When the adventuring party reached Boltstrike Spire, they were greeted by Zanj, a high elf fighter. He led the party on to the grounds and explained the purpose of Boltstrike Spire: It channeled energy from the sea to help empower the surrounding wilderness and the wards. The Artifact, Glazentorg, was being used to help direct those energies and would need to finish its ritual before being disengaged from the spire. Zanj handed the party off to the commander, Quellis, a Druid who maintained the watch. Zanj departed, escorting mages up the spire to help with the ritual. When the party mentioned Goblins in the woods with necromantic energies, she was alarmed. They had beaten back a small nest of them lately and they would not return without help.

Attack on Boltstrike by Aaron McConnellWhen Quellis took them to the cliff face that Boltstrike rested upon, all hell broke loose. With a deafening shockwave, the top of Bolstrike exploded raining down debris. The Bard and Paladin immediately ran up the tower followed by Quellis. The three remaining characters unexpectedly stayed on the ground (The rogue stating the money wasn’t worth the risk). Improvising, I narrated that giant arcs of lightning were streaking down from the tower, carving huge scars into the ground. The sorcerer, rogue, and Ranger had to try and find cover and shepherd several guards to safety. The rogue ended up getting hit pretty bad by a tree exploding in front of him.

When the Paladin and Bard reached the tower they had just enough time to see a great Dracolich take flight with Zanj on his back. Zanj raised Glazentorg and fired off a lethal bolt of lightning at Quellis, taking her down. With her last breath she commanded the adventurers to recover Glazentorg, no matter the cost.

Recovering from the chaos the party set about trying to figure out just where the dragon would have fled to. The rogue used his relationship with the Prince of Shadows to claim he had a contact in the tower who could help them out. The paladin and ranger combined their military and area knowledge to pinpoint a cave lying underneath a nearby Ruin, Greenstand. The bard and sorcerer discovered that the ruin had been booby trapped by Zanj when he was second in command and that the correct key word could disable its defenses.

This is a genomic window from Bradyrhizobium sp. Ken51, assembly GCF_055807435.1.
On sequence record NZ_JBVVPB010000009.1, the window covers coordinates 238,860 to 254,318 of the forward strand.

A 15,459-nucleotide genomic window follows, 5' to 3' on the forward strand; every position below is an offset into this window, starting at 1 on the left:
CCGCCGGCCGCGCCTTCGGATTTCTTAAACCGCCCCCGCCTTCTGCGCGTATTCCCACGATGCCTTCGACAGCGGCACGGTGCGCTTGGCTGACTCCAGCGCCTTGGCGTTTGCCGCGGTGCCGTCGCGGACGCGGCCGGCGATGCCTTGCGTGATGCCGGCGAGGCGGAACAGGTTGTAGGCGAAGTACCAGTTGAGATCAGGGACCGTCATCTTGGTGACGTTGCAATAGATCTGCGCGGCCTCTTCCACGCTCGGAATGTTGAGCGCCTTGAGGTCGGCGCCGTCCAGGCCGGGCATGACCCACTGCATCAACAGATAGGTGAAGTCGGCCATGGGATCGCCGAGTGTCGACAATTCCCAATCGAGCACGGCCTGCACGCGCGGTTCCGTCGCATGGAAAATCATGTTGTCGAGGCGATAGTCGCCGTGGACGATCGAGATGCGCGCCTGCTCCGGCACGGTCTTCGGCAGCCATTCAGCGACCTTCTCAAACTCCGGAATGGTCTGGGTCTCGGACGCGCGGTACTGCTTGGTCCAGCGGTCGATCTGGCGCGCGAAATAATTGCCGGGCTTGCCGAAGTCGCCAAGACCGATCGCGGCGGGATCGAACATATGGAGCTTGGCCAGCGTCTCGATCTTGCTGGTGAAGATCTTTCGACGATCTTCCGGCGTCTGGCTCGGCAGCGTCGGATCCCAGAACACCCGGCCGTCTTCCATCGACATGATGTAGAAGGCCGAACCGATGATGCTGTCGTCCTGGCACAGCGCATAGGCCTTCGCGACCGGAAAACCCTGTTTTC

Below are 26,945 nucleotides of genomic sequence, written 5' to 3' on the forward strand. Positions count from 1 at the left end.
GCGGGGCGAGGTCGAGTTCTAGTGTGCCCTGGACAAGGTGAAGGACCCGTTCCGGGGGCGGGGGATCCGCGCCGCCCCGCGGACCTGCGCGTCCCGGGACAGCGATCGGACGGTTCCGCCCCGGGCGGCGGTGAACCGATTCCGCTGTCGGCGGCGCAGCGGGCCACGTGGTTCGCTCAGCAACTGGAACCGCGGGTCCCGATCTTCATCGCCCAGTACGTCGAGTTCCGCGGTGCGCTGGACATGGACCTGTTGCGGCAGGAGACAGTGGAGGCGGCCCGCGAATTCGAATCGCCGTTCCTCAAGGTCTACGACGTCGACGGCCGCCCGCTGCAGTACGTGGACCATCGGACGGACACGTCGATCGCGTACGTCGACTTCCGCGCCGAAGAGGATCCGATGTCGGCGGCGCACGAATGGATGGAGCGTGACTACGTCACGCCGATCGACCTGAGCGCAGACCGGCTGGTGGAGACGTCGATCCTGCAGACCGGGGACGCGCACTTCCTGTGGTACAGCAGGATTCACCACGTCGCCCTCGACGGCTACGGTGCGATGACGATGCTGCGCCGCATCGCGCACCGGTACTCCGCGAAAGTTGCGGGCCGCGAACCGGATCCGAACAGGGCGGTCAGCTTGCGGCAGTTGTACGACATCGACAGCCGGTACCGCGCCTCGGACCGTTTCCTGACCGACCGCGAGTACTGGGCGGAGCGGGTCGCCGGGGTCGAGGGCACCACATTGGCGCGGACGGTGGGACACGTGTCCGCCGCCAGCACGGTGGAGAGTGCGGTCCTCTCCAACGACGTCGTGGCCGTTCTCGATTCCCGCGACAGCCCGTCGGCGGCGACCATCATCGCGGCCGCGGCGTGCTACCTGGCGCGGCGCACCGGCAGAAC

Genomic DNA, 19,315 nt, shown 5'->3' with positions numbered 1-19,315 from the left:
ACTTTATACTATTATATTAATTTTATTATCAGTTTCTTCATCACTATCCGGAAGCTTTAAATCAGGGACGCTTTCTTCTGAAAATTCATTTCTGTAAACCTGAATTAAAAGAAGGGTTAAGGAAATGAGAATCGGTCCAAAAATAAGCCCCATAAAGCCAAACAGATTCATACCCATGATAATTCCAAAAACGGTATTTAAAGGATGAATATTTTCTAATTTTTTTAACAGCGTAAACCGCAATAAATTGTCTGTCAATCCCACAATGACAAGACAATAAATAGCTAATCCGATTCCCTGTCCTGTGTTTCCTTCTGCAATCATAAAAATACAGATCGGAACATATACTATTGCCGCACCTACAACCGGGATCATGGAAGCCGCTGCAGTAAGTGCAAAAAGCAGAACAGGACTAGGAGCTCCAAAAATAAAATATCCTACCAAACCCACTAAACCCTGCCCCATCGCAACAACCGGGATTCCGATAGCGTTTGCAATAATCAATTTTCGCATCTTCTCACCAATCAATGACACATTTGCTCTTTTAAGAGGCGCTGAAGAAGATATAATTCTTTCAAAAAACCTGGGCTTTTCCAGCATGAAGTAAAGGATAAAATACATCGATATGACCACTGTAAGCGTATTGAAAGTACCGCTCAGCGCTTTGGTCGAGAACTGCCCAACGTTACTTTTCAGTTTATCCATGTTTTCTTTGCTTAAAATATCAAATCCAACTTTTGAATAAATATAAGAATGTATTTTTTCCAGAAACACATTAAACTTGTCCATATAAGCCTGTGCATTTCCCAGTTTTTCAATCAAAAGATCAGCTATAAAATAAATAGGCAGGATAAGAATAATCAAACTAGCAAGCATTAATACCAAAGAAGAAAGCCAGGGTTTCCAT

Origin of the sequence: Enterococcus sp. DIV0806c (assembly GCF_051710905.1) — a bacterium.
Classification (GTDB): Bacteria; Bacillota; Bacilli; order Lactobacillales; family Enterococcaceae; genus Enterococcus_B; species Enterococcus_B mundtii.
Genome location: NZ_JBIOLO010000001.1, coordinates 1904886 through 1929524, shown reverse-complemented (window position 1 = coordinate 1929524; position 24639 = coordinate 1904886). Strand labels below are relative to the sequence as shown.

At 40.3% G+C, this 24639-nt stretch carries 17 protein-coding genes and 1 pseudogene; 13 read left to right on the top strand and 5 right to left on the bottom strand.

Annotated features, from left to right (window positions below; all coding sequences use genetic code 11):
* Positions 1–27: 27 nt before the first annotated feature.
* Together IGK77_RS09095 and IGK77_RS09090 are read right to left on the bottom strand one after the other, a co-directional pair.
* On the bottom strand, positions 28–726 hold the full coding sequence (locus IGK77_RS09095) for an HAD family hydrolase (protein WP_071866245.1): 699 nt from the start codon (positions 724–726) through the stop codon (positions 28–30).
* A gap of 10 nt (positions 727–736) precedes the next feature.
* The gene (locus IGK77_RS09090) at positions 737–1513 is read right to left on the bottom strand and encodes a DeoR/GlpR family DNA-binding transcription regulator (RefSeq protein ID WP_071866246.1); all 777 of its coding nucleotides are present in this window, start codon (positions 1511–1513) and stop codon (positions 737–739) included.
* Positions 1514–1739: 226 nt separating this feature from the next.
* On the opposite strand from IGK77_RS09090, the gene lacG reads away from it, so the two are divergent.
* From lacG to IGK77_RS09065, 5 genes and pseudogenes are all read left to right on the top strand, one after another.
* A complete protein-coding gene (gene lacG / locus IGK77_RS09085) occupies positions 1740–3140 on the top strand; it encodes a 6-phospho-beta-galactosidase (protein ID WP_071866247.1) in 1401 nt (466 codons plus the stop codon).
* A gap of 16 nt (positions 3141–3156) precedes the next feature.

The party set out once again, determined to punish Zanj and recover the glove. They got the drop on a horde of zombies and necromancers outside the fortress and hatched a plan. The paladin and sorcerer drew the mindless zombies out while the bard, ranger, and rogue swept around and decimated the casters. The rogue was especially happy to use his swashbuckle talent to handspring off a zombie’s head and get a lucky critical strike on one of the necromancers. The sorcerer blew apart the zombies with a nasty series of empowered Breath spells. And the Paladin loved being swarmed by seven zombies at once.

Once inside the ruins they found Zanj in a large chamber with stained glassed windows overlooking the ocean. When the rogue tried to fling a dagger into his back, it stopped in midair revealing a protective shell around him. At once the party was attacked by twisted abominations of magic gone wrong. Monstrosities who had been warped into scale-covered bodies with great claws for hands. Zanj continued to hurl lightning bolts out at the party, but with each abomination that died, his shell became weaker.

When the shell eventually shattered, he charged the bard and got a powerful critical strike, wrapping the gaunlet around his throat and electrocuting him. He eventually succumbed to a lethal pummeling in large part to the sorcerers Arc Lightning. When Zanj went to one knee, the Dracolich crashed through the stained glass windows. Zanj begged Glazentorg for aid and the gauntlet moved on its own to point toward the Dracolich. A stream of energy drained the undead dragon of its remaining power and Zanj mutated before the party’s eyes.

Zanj, now a horrific abomination, leaped into the party, viciously ripping into each member in turn. The Sorceror and Paladin went down, inspiring their allies with their sacrifice. The Bard managed to pry Glazentorg off of Zanj, and turn its power against him. As Glazentorg disintegrated Zanj into dust, the party was happy to have triumphed and saved the realm.

All in all, it was a fantastic session, I thoroughly enjoyed watching the parties figure out he character creation process. The combats were quick and highly cinematic. Three of the players were very eager to know when they could purchase the game.

Photo credit: Josh Stein

2 Responses to “13th Age Actual Play at Fair Game: Blood and Lightning”

  1. Mark D. says:

    FYI, I was playing the paladin, at least until they headed off to the ruin, at which point I unfortunately had to leave.

    “The paladin quickly threw himself into the fray and got the first opportunity to see how great the Mook mechanic works: With a well placed smite he set three goblins flying in pieces.”

    Actually, I did not use the Smite. I think we were in combat for four rounds, two of which I think I kept missing my to-hit rolls against one of he mooks. It wasn’t until he third round that I finally landed a blow and killed the little bugger.

  2. BAIDU says:

    A brand new, special small: Goedulf, the particular mythical wolf-cub heart which protects misplaced norn children